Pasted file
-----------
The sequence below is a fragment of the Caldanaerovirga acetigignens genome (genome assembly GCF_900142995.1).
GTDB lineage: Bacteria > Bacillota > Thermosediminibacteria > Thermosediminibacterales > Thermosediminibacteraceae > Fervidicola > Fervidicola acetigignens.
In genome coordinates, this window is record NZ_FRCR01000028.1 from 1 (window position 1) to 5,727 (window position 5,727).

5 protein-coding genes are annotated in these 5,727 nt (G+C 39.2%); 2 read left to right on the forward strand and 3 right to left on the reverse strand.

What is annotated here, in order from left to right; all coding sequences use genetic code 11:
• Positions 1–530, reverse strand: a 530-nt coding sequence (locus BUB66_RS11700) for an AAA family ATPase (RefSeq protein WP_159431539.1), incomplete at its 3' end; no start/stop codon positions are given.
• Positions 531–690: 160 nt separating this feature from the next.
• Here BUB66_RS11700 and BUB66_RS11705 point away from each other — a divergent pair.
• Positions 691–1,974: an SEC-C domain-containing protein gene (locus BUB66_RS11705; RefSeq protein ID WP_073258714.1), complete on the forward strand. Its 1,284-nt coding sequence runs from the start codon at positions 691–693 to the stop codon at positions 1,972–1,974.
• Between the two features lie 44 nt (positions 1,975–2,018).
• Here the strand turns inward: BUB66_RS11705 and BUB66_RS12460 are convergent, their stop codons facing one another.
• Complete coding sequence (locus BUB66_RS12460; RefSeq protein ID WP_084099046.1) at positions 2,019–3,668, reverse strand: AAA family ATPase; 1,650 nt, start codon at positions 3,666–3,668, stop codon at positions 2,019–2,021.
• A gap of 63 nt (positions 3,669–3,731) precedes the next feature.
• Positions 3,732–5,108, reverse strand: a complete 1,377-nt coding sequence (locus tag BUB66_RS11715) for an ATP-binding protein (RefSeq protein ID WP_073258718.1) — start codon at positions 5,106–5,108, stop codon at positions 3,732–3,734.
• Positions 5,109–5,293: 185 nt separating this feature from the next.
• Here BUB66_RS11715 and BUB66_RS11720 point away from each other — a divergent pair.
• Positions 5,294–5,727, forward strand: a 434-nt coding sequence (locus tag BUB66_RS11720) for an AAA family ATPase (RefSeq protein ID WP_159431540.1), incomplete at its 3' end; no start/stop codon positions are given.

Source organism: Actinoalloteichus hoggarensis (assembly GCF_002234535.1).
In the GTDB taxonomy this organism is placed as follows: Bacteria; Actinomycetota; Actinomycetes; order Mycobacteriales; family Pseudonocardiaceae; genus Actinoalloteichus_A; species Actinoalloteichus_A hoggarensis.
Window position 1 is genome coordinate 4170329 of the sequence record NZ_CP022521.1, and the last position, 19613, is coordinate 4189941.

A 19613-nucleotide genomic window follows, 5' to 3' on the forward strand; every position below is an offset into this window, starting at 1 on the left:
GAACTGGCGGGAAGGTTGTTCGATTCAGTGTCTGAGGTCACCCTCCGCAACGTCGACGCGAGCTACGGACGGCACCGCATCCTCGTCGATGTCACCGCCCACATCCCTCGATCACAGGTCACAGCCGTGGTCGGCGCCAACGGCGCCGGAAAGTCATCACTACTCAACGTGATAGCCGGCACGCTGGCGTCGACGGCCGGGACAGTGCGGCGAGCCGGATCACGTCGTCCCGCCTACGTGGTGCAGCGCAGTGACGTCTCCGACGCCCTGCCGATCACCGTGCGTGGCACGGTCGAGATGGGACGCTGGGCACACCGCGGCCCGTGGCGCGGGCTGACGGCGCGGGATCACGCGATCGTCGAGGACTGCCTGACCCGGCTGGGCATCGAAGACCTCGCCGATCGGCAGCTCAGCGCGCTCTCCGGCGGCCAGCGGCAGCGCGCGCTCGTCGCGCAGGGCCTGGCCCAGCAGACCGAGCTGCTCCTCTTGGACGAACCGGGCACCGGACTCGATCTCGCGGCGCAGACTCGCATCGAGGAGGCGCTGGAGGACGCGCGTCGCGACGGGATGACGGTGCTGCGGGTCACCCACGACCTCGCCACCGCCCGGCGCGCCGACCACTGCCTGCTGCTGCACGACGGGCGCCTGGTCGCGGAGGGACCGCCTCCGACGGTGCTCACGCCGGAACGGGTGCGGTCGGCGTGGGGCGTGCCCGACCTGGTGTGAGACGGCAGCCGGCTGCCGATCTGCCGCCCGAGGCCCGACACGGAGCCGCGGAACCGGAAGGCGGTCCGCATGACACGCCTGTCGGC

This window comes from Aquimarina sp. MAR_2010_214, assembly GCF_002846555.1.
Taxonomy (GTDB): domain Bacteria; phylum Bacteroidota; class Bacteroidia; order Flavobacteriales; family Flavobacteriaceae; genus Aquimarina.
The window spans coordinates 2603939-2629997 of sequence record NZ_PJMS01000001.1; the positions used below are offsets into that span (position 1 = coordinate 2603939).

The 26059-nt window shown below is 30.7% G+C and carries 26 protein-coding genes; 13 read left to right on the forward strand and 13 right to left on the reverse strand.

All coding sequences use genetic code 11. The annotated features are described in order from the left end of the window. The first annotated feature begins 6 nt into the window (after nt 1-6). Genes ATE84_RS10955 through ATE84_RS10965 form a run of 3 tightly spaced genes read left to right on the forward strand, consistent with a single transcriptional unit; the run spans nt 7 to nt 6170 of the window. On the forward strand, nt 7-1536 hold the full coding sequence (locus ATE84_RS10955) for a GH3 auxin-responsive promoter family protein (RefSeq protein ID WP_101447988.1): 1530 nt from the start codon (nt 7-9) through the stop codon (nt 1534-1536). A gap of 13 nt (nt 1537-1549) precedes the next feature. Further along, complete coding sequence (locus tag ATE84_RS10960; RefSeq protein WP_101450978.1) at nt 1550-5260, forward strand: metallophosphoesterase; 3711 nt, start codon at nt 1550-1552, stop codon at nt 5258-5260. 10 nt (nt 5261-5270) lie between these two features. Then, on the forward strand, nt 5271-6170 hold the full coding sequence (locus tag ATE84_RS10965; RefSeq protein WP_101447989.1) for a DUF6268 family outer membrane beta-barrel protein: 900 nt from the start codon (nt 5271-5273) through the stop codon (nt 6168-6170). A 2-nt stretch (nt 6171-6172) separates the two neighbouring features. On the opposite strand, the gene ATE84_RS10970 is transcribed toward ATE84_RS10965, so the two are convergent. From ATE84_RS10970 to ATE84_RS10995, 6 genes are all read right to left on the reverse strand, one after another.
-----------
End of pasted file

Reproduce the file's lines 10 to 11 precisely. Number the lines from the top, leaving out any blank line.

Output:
• Between the two features lie 44 nt (positions 1,975–2,018).
• Here the strand turns inward: BUB66_RS11705 and BUB66_RS12460 are convergent, their stop codons facing one another.